Anyway, I’m happy I was wrong in all my beliefs.
You see guys like David and Roy speaking their minds, pissing critics off, and not giving a shit if they are offended. When David and Roy first started in the culinary business, their peers refused to work with them, thinking they weren’t good enough. Now, everyone is on their dicks.
David and Roy are amazing chefs who deserve the recognition they get for their cooking (I’ve been fortunate enough to eat at their restaurants, and they’re both great). For the first time, I’m seeing guys who look like me on TV. Roy’s been on TV a bunch of times (including Anthony Bourdain: Parts Unknown, which won an Emmy in its first season for the Koreatown episode), representing with knowledge and realness as the product of his unique circumstances, not from a desire to fit in and be liked. David isn’t on TV as much, but I’m willing to bet on several immediate family members’ lives that he’s been offered a lot of high-profile TV gigs, but turned them down.
So I’ve seen the day. We still have a long way to go, but we’re on our way. In a larger sense, it’s taught me that just because you think something to be true, it doesn’t mean that it is. Your beliefs are not real life.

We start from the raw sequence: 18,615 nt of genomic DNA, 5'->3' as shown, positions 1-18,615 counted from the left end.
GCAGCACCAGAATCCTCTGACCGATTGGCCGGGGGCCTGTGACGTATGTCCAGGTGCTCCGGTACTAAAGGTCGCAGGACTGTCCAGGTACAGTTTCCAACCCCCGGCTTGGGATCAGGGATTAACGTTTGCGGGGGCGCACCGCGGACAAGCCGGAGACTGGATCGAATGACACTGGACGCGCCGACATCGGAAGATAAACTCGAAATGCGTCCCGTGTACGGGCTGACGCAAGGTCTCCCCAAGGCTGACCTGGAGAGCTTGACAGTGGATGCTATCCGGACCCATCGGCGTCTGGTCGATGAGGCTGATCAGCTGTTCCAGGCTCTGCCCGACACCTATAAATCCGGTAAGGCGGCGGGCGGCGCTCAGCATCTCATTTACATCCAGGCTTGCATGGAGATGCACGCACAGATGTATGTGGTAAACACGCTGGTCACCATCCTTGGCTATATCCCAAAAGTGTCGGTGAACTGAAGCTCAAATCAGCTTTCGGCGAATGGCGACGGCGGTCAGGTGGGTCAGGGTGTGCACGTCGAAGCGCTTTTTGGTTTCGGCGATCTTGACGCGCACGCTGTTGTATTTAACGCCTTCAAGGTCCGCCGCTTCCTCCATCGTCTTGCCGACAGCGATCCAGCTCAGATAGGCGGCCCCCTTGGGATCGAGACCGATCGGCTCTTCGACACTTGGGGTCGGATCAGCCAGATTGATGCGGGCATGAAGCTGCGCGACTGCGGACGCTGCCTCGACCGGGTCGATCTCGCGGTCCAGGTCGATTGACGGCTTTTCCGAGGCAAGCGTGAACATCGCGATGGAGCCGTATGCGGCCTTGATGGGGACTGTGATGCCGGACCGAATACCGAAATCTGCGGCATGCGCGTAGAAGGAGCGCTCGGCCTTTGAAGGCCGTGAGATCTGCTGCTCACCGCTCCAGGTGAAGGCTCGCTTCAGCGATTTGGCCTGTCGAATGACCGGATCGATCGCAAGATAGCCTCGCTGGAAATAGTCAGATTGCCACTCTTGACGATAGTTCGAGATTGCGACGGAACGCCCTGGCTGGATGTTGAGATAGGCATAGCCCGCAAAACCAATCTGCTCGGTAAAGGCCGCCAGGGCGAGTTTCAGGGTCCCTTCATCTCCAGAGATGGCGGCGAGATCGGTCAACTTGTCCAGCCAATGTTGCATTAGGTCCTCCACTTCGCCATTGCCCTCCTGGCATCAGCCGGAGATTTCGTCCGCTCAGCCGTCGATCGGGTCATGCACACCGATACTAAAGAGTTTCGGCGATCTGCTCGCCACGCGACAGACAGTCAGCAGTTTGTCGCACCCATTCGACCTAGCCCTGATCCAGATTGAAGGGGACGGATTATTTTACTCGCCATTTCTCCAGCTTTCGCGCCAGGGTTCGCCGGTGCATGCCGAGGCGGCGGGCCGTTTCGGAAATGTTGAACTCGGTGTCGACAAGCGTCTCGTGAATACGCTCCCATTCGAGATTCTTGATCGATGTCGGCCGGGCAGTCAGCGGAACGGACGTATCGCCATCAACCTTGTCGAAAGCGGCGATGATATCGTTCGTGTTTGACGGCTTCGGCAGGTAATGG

Vladimir Lenin once said, “A lie told often enough becomes the truth.” My beliefs were shaped by something I was seeing on TV over and over again, and I believed in what I was seeing so intensely as the truth that I couldn’t see how the trajectory of what I was seeing could change.
I was wrong 10 years ago, and I’m glad I was wrong. I learned that I don’t have to be right all the time. And what if I turned out to be right in my youthful and judgmental and pessimistic assumptions? Life would be horrible. I’d be more frustrated and irritated than ever.
You never know what might happen and how it could happen. Even if you’re sure of something going one way, it could go in a different direction. You never know. Who knew the world of cooking would be the way in for us?
Ten years ago, I didn’t know David and Roy existed, doing things to ultimately prove me wrong. They were just being themselves, growing their skills by working their asses off, doing what they wanted to do, even though back then they had no one kissing their asses like they do now.
And Tila Tequila just turned out to be a flash in the pan. I guess that’s what happens when you have no discernible talent, unless you marry Kanye West. She even hit the lowest of lowpoints—making a porno and trying to pass it of as a “leaked sex tape” (side note: don’t bother looking it up, it sucks). Although, she is still trying desperately to stay relevant:
And if you were offended by me calling her an Uncle Tom earlier, check out her Twitter cover photo.
I take all of this as a lesson and inspiration now. Maybe in another 10 years, I’ll be proving people wrong. Where you pleasantly surprise negative and nihilistic people, making them reflect on their lives and their beliefs, inspiring them to change things for the better by showing them the way things can be.